There’s a total lunar eclipse set to occur Sunday, and Tellus Science Museum will open its doors to guests to view the phenomenon as it happens.
The museum, located at 100 Tellus Drive, will allow guests inside past normal hours to see the eclipse from its observatory. Billed as a “supermoon eclipse,” it will mark the first time since 1982 that such an eclipse has occurred, according to https://www.nasa.gov/. Tellus astronomer David Dundee said this simply means the moon is closer to the Earth than usual.
“The moon’s orbit is an oval, so sometimes it’s closer to the Earth than [other times]. And when the moon makes its closest approach to the Earth at the time of full moon, NASA’s decided to call it a ‘supermoon,’” explained Dundee, noting observers could expect to see a moon that appears to be about 6 percent larger in size.
Dundee said there are a few things to look for during the eclipse.
“As the eclipse begins ... you’ll notice that it looks like the Cookie Monster’s attacking the moon,” he pointed out. “[It] looks like a bite has been taken out of the moon. And that’s the Earth’s shadow going across the moon. You will notice the shadow will look kind of round because we live on a round planet. And also the fact that it will look fuzzy. And the edge of the shadow will not be sharp because we have an atmosphere. Now, when we get to total eclipse, the moon will turn kind of an orange or a reddish color. And that’s because the Earth has an atmosphere, and the light of the sun, even though it’s blocked directly by the Earth itself, [the Earth’s atmosphere] will bend the light of the sun around the planet, [which] causes a refraction.”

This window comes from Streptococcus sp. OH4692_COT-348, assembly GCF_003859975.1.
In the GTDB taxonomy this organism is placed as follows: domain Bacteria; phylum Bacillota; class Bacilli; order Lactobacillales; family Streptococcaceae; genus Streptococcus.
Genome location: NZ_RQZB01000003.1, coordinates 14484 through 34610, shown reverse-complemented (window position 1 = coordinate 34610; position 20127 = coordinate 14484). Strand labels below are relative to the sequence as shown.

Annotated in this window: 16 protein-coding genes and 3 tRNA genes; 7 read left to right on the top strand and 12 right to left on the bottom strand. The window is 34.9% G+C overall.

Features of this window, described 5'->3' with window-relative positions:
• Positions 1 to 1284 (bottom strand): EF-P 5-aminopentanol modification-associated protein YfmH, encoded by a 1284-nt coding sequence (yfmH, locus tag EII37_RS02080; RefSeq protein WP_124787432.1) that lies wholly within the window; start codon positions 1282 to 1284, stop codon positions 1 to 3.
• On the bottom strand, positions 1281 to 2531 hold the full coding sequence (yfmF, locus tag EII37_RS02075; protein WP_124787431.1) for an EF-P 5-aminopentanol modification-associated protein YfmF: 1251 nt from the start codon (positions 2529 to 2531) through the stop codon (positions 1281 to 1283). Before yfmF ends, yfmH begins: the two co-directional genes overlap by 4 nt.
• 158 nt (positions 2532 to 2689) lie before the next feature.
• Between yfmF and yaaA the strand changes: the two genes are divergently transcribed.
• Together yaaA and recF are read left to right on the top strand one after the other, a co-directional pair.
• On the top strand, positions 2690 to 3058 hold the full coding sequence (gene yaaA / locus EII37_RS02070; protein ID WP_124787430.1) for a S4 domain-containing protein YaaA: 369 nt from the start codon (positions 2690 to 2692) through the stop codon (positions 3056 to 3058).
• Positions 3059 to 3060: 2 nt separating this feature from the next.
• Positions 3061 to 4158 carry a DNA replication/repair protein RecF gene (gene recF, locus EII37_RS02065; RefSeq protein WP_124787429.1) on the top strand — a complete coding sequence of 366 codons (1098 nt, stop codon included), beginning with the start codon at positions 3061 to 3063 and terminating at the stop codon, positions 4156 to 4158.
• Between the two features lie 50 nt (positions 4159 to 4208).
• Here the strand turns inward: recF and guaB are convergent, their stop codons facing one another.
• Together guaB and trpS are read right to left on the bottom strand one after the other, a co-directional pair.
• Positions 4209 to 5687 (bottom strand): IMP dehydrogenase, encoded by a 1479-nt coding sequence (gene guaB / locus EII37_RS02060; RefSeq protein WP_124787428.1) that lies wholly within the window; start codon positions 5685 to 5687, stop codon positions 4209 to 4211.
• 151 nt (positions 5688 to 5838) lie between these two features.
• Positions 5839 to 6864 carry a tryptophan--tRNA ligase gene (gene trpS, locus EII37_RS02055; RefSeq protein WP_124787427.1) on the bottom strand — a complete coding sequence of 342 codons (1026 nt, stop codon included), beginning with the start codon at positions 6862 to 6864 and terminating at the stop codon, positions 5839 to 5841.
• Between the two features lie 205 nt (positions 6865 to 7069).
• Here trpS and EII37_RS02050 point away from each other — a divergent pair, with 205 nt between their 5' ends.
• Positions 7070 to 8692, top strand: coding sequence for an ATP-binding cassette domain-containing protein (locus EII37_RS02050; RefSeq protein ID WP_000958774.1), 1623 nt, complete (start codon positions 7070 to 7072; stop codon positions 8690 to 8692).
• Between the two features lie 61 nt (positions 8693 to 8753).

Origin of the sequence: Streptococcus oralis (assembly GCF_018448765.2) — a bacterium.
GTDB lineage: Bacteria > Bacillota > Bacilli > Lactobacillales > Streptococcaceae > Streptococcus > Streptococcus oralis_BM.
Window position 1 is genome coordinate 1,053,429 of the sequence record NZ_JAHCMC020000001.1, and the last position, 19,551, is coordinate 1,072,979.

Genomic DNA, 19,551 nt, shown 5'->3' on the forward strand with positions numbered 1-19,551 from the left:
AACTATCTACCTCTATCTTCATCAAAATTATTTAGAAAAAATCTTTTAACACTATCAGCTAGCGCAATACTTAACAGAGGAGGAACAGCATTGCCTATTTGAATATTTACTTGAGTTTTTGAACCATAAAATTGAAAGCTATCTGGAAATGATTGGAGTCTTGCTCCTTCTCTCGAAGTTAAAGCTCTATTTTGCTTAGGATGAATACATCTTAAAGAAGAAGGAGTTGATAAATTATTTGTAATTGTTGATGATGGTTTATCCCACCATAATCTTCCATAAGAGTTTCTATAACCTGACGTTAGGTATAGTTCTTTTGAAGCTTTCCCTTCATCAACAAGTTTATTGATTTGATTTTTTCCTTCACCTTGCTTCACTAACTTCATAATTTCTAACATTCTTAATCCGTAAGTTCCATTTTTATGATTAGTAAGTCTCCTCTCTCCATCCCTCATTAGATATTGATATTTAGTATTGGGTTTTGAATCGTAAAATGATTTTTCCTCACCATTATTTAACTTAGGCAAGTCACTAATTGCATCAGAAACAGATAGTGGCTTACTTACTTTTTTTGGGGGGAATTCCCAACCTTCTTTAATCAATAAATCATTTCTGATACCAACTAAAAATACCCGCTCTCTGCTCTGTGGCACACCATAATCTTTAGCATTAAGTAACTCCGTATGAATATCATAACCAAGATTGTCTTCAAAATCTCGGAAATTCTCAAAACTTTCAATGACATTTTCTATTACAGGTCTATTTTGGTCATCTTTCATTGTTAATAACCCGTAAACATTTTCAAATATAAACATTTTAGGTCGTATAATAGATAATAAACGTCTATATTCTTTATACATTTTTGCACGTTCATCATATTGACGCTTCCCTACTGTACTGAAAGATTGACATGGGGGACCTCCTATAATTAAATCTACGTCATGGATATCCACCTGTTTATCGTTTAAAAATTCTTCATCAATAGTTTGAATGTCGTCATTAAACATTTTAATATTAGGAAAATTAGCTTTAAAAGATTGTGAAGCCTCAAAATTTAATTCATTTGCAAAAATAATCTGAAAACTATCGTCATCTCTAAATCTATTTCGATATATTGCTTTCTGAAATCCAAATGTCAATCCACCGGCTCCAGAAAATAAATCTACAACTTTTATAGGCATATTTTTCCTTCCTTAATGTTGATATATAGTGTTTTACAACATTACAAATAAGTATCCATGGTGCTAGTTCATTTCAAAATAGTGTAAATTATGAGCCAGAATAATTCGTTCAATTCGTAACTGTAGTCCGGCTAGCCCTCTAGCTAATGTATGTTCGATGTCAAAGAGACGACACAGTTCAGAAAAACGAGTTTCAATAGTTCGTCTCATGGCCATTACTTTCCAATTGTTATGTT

Dundee also said this will be the last “good” eclipse until January 2019. One will occur in January 2018, but that one will only last for a few minutes. The eclipse on Sunday will begin at 9:06 p.m.; the moon will be fully eclipsed by 10:10 p.m.; the moon will begin to move out of Earth’s shadow at 11:23 p.m.; and by 12:27 a.m., the eclipse will be finished.
Tellus will be open from about 9 p.m. until a little after midnight, Dundee said. If there are too many clouds to get a sufficient glimpse of the moon, the museum will attempt to stream a live feed of the eclipse from another location. As of about 5:30 p.m. Thursday, the National Weather Service had predicted a 20 percent chance of rain Sunday night for the 30120 ZIP code area.
In contrast to a solar eclipse, looking directly at a lunar eclipse does no harm to observers. In fact, as Noah Petro, deputy project scientist for the Lunar Reconnaissance Orbiter at NASA’s Goddard Space Flight Center in Greenbelt, Maryland, said in a press release, the only risk “is that people will wake up the next morning with neck pain because they spent the night looking up.”
NASA said the eclipse will be visible in North and South America, Europe, Africa and parts of West Asia and the eastern Pacific.
Admission to Tellus for the viewing event will be free to members and standard admission price for all others. For more information, visit http://tellusmuseum.org/ or call the museum at 770-606-5700.